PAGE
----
Table 3 Median (IQR) Standard Laboratory Values and Spearman’s Correlation Coefficients for Aerobic Capacity (expressed by absolute and relative VO2 peak) (level of significance:* indicates significance < 0.05; ** indicates significance <0.01)

Aerobic Capacity and Use of Disease Modifying Anti-Rheumatic Drugs (DMARD)

Thirteen of our patients were not using any DMARD at the time of the testing, 38 patients were using one DMARD, 11 patients were using a combination of two DMARD’s and only 1 patient was on a combination therapy of three DMARD’s. Non-parametric tests revealed no significant differences in aerobic capacity between these patients. No significant correlations were found between current use of DMARD and absolute and relative VO2peak values. When looking at historical DMARD use, only use of anti-Tumor Necrosing Factor biologicals in 10 patients was significantly associated with lower absolute and relative VO2peak values (p < 0.05). Duration of current and formerly MTX use did not affect aerobic capacity.

A total of 6 patients were currently using corticosteroids at the time of testing, while 10 patients had used them the past and 47 patients never used corticosteroids. Neither current nor former corticosteroid use was significantly related to aerobic capacity.


Although a favorable long-term outcome is seen in about half of the patients with JIA [1], results of the current study highlight a significant impairment in aerobic capacity, with a median z score of −1.5 in all patients (children, adolescents and young adults with JIA. Although disease duration and DMARD use were expected to have a negative influence on aerobic capacity, no significant correlations, with the exception of past biological use were seen between these variables.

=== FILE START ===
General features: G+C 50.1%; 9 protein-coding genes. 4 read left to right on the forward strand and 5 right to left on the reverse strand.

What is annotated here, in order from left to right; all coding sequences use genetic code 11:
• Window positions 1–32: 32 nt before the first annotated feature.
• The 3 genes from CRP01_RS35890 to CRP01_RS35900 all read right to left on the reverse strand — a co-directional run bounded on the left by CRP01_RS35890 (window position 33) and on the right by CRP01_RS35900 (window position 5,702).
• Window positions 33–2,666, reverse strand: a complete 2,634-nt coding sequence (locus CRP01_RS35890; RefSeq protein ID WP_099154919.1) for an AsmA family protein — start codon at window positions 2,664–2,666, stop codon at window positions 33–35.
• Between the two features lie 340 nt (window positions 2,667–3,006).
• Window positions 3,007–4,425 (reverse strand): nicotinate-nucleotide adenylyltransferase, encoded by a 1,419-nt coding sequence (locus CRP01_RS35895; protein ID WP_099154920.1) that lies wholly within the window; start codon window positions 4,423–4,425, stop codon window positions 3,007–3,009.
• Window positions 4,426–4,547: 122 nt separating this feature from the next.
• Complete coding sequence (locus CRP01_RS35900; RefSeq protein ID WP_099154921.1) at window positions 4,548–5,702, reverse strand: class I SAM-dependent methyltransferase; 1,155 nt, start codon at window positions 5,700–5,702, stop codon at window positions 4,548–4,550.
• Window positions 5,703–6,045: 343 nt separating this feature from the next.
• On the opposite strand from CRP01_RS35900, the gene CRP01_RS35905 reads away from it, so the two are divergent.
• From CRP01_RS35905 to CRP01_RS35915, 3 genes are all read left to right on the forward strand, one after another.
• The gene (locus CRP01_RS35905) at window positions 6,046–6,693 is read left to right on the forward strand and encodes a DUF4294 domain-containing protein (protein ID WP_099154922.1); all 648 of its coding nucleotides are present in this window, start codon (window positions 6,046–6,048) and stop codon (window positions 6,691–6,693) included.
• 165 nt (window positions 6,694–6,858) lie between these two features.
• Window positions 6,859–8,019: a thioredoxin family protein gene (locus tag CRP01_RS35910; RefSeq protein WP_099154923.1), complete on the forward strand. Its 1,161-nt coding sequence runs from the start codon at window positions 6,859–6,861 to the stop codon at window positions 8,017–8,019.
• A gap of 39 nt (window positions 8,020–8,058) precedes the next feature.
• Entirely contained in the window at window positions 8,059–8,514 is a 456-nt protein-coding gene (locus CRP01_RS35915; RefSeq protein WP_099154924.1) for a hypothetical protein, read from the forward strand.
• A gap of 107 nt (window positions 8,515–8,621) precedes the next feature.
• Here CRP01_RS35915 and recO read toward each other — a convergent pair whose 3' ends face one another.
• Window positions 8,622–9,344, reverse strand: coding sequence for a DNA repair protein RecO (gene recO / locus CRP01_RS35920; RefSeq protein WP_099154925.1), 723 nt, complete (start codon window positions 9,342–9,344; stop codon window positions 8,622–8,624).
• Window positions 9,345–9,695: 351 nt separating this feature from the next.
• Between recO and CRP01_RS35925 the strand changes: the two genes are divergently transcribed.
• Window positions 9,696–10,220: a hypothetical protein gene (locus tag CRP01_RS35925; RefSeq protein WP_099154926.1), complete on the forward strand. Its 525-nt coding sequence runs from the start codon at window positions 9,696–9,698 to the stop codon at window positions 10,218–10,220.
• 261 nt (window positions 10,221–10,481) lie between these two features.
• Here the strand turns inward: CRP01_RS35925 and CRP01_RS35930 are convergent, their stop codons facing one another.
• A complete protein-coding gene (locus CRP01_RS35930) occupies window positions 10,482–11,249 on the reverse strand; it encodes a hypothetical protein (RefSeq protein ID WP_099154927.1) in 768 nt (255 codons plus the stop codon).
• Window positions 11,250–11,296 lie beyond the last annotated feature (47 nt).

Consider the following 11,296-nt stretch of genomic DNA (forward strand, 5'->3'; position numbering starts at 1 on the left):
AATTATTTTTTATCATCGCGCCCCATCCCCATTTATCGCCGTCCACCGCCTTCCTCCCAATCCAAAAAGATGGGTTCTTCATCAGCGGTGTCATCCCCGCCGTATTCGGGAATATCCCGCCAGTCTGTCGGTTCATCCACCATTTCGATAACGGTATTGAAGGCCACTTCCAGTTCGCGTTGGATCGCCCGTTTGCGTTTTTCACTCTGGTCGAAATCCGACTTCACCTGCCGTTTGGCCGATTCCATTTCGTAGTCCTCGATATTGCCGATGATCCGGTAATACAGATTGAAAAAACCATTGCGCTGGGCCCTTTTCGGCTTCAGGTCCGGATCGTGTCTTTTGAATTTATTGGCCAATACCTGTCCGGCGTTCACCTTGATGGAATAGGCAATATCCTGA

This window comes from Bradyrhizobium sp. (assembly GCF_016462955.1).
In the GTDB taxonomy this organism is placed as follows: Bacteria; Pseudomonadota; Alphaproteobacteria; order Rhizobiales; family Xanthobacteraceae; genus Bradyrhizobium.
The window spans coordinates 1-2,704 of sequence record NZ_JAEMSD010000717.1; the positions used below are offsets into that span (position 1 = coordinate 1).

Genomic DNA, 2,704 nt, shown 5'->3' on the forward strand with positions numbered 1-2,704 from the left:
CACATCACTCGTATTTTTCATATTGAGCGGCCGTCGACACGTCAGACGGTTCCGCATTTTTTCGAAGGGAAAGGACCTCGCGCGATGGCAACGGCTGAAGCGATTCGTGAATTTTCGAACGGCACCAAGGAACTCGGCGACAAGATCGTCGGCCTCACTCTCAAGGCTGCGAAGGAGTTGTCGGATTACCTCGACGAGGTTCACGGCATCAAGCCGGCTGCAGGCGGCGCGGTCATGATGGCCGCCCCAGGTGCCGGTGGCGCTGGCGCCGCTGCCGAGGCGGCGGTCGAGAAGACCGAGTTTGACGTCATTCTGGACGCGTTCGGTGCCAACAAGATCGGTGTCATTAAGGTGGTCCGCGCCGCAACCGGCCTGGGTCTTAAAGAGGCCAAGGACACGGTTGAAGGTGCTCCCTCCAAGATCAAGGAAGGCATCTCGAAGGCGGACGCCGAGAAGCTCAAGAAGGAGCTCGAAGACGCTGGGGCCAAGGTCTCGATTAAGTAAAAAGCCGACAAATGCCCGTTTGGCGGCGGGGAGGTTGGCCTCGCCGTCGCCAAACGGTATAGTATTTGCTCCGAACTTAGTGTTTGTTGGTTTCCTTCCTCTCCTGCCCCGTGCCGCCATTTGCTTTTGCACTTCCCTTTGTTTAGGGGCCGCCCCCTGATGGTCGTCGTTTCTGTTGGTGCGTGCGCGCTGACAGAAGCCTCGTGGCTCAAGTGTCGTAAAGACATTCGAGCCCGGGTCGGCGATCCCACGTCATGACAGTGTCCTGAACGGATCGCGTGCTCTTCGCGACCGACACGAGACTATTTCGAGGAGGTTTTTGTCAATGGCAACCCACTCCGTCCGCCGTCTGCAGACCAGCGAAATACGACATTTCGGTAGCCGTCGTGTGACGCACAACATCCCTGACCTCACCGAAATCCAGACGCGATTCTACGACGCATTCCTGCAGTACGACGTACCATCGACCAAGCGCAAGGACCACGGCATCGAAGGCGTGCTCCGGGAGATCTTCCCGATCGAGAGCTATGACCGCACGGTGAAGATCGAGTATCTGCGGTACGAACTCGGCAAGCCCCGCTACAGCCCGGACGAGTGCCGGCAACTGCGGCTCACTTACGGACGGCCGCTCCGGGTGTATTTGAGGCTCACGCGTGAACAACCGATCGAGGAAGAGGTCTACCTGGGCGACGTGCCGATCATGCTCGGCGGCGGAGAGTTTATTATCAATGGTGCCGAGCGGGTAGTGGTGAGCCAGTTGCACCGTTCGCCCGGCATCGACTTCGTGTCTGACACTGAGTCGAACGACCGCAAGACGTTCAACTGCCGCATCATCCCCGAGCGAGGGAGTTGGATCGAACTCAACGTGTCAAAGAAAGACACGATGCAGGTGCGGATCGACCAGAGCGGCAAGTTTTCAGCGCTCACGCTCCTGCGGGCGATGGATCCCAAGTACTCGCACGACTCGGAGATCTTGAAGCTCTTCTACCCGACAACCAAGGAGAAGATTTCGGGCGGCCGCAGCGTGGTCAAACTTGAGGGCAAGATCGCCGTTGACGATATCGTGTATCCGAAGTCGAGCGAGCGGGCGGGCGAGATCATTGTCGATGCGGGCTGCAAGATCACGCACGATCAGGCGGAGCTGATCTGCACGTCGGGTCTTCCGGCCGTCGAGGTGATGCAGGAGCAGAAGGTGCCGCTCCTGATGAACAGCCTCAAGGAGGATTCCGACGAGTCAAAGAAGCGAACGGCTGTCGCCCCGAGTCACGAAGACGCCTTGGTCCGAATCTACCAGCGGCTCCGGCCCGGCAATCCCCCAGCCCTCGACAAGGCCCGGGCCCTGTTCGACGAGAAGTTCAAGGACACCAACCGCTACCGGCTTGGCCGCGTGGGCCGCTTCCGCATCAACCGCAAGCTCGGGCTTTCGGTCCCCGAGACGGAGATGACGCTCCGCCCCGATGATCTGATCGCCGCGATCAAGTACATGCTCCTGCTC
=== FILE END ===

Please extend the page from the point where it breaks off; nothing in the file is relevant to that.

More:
Despite the overall low median disease activity in our patient group, representing the general favorable disease outcome, aerobic capacity was still significantly reduced in patients with JIA compared to healthy controls. Significant impairments in aerobic capacity have previously been reported in youth with other chronic diseases including Crohn’ disease and dermatomyositis [4244]. A significant correlation of disease activity with aerobic capacity was found (Table 2), the strongest correlations were seen for the compound scores DAS28 and JADAS27. When considering separate items, aerobic capacity was significantly related to the number of swollen, limited, and active joints, but not to the number of painful joints. Apparently, joint-pain is a negligible limiting factor in reaching a maximum of exercise levels.

When the study population was divided by disease activity status, (remission or inactive disease [40] versus active disease) significant differences in aerobic capacity were observed (Figure 2). Since a lower aerobic capacity was also noted in patients in remission compared with healthy controls, one might hypothesize that current indicators of disease activity in JIA are not always sufficient to predict impaired aerobic capacity. As low aerobic capacity is linked with an increased risk of developing other chronic diseases including cardiovascular diseases, diabetes, cancer, hypertension, obesity, depression and osteoporosis [13], as well as an increased risk of mortality in adults [14], this current finding is of importance for the quality of life of all patients with JIA.